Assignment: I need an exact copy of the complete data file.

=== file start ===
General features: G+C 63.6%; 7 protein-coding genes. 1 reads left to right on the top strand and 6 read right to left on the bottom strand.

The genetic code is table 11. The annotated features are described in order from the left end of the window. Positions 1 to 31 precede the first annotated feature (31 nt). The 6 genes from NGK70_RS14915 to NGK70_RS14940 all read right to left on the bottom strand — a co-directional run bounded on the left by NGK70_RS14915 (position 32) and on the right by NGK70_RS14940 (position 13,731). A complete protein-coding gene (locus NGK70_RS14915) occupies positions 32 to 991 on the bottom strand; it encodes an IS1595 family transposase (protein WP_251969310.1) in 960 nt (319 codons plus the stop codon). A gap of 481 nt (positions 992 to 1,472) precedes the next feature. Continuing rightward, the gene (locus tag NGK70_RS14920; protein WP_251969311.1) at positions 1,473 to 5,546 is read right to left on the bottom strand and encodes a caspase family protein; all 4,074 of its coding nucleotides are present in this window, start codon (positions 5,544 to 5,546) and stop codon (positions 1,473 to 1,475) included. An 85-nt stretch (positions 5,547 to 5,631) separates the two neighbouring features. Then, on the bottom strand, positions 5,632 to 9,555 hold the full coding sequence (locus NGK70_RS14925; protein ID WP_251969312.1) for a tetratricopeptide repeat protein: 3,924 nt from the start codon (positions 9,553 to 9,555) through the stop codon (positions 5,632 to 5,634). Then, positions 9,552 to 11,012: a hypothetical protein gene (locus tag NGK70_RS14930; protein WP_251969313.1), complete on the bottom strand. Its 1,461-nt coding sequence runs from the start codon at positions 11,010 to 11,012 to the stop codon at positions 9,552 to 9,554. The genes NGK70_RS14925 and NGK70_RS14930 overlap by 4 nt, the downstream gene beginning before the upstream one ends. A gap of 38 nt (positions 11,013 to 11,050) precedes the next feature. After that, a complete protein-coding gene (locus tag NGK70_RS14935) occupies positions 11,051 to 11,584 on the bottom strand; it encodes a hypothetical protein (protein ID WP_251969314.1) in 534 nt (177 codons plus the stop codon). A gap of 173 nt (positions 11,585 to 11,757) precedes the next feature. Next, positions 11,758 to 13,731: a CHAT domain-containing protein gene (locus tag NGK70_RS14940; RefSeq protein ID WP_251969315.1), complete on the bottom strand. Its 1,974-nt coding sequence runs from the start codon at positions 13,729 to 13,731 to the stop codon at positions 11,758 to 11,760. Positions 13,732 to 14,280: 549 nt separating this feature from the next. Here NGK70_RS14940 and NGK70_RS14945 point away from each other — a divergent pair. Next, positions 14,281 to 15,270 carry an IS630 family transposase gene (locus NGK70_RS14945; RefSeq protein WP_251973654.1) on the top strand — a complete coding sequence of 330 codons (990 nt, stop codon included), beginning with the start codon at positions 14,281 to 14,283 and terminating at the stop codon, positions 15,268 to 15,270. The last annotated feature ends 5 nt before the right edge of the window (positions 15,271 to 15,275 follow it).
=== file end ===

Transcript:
General features: G+C 63.6%; 7 protein-coding genes. 1 reads left to right on the top strand and 6 read right to left on the bottom strand.

The genetic code is table 11. The annotated features are described in order from the left end of the window. Positions 1 to 31 precede the first annotated feature (31 nt). The 6 genes from NGK70_RS14915 to NGK70_RS14940 all read right to left on the bottom strand — a co-directional run bounded on the left by NGK70_RS14915 (position 32) and on the right by NGK70_RS14940 (position 13,731). A complete protein-coding gene (locus NGK70_RS14915) occupies positions 32 to 991 on the bottom strand; it encodes an IS1595 family transposase (protein WP_251969310.1) in 960 nt (319 codons plus the stop codon). A gap of 481 nt (positions 992 to 1,472) precedes the next feature. Continuing rightward, the gene (locus tag NGK70_RS14920; protein WP_251969311.1) at positions 1,473 to 5,546 is read right to left on the bottom strand and encodes a caspase family protein; all 4,074 of its coding nucleotides are present in this window, start codon (positions 5,544 to 5,546) and stop codon (positions 1,473 to 1,475) included. An 85-nt stretch (positions 5,547 to 5,631) separates the two neighbouring features. Then, on the bottom strand, positions 5,632 to 9,555 hold the full coding sequence (locus NGK70_RS14925; protein ID WP_251969312.1) for a tetratricopeptide repeat protein: 3,924 nt from the start codon (positions 9,553 to 9,555) through the stop codon (positions 5,632 to 5,634). Then, positions 9,552 to 11,012: a hypothetical protein gene (locus tag NGK70_RS14930; protein WP_251969313.1), complete on the bottom strand. Its 1,461-nt coding sequence runs from the start codon at positions 11,010 to 11,012 to the stop codon at positions 9,552 to 9,554. The genes NGK70_RS14925 and NGK70_RS14930 overlap by 4 nt, the downstream gene beginning before the upstream one ends. A gap of 38 nt (positions 11,013 to 11,050) precedes the next feature. After that, a complete protein-coding gene (locus tag NGK70_RS14935) occupies positions 11,051 to 11,584 on the bottom strand; it encodes a hypothetical protein (protein ID WP_251969314.1) in 534 nt (177 codons plus the stop codon). A gap of 173 nt (positions 11,585 to 11,757) precedes the next feature. Next, positions 11,758 to 13,731: a CHAT domain-containing protein gene (locus tag NGK70_RS14940; RefSeq protein ID WP_251969315.1), complete on the bottom strand. Its 1,974-nt coding sequence runs from the start codon at positions 13,729 to 13,731 to the stop codon at positions 11,758 to 11,760. Positions 13,732 to 14,280: 549 nt separating this feature from the next. Here NGK70_RS14940 and NGK70_RS14945 point away from each other — a divergent pair. Next, positions 14,281 to 15,270 carry an IS630 family transposase gene (locus NGK70_RS14945; RefSeq protein WP_251973654.1) on the top strand — a complete coding sequence of 330 codons (990 nt, stop codon included), beginning with the start codon at positions 14,281 to 14,283 and terminating at the stop codon, positions 15,268 to 15,270. The last annotated feature ends 5 nt before the right edge of the window (positions 15,271 to 15,275 follow it).